Lithuanian Parliament overrides veto of ‘no promo homo’ law

BTL Staff
By | 2018-01-16T15:24:52-04:00 July 23rd, 2009|Uncategorized|

by Rex Wockner

International News Briefs

The Lithuanian Parliament on July 14 overrode a presidential veto of a bill that bans from schools and public places any information that “agitate(s) for homosexual, bisexual and polygamous relations.” The vote was 87-6.
The Parliament, or Seimas, previously had passed the measure 67-3, with 67 MPs not voting. Seventy-one votes were needed for an override.
The new statute is called the “Law on the Protection of Minors Against the Detrimental Effect of Public Information.”
An explanatory note attached to it says: “The propagation of a nontraditional sexual orientation and exposure to information containing positive coverage of homosexual relations may cause negative consequences for the physical, mental and, first and foremost, moral development of minors.”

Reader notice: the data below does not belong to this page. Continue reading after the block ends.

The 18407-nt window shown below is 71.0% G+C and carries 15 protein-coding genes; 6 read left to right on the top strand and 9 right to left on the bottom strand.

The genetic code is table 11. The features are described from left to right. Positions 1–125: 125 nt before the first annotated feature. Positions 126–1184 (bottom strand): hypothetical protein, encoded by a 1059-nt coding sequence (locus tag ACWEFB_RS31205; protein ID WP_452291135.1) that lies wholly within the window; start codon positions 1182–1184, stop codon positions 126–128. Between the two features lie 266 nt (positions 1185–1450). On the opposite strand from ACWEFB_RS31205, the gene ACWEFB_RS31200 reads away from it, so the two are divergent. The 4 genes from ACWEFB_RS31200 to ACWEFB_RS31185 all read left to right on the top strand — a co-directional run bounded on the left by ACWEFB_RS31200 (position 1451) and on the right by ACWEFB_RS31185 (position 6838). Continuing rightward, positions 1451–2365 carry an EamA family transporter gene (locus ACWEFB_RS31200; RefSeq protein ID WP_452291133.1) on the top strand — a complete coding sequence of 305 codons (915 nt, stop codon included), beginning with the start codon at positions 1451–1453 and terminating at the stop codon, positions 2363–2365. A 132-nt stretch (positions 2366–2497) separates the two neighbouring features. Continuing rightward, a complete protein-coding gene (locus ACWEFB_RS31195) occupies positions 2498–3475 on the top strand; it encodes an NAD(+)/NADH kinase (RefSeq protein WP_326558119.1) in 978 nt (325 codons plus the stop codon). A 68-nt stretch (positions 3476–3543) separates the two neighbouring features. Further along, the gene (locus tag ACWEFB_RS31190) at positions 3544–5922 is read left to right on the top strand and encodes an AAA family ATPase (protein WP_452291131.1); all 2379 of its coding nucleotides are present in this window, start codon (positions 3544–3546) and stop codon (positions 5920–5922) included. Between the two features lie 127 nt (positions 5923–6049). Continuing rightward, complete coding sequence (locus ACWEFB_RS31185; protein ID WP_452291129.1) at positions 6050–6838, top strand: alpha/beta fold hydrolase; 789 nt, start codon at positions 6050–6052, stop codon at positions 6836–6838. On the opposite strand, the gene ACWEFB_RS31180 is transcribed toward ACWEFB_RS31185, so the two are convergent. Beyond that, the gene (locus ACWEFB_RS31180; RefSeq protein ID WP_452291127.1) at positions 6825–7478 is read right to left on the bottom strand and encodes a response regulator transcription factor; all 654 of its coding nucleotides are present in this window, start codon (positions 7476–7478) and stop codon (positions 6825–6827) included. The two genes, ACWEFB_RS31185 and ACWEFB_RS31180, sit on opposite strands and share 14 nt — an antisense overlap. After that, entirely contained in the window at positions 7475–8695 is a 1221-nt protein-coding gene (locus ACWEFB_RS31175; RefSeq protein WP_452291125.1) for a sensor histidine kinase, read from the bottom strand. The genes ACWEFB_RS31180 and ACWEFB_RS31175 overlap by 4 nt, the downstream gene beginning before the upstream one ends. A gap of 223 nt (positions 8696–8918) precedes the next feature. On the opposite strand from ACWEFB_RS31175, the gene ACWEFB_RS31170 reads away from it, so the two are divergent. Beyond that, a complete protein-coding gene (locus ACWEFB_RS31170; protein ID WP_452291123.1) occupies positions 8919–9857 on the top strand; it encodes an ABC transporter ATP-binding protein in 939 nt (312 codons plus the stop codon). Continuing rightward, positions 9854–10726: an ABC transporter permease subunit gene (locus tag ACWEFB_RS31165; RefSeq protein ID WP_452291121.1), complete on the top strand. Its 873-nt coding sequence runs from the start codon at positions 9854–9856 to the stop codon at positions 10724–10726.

The law specifically states that it is meant to cover movies and Web sites, so domestic and foreign gay Web sites might now be banned in Lithuania, along with hundreds of films such as “Milk” and “La Cage aux Folles.”
The law also bans information that promotes hypnosis, “bad eating,” paranormal phenomena, gambling, lotteries, physical passivity and other things legislators consider “detrimental” to minors’ bodies or thought processes.
The measure’s sponsor said it protects Lithuanian youth from “the rotten culture that is now overwhelming them.”
The European Region of the International Lesbian, Gay, Bisexual, Trans and Intersex Association said the law “seriously undermines the right to education and can have detrimental effects to young people who are lesbian, gay or bisexual as they are now officially banned from receiving any information and support.”
Amnesty International said the law “denies the right to freedom of expression and deprives students’ access to the support and protection they may need.”

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BTL Staff
Between The Lines has been publishing LGBTQ-related content in Southeast Michigan since the early '90s. This year marks the publication's 25th anniversary.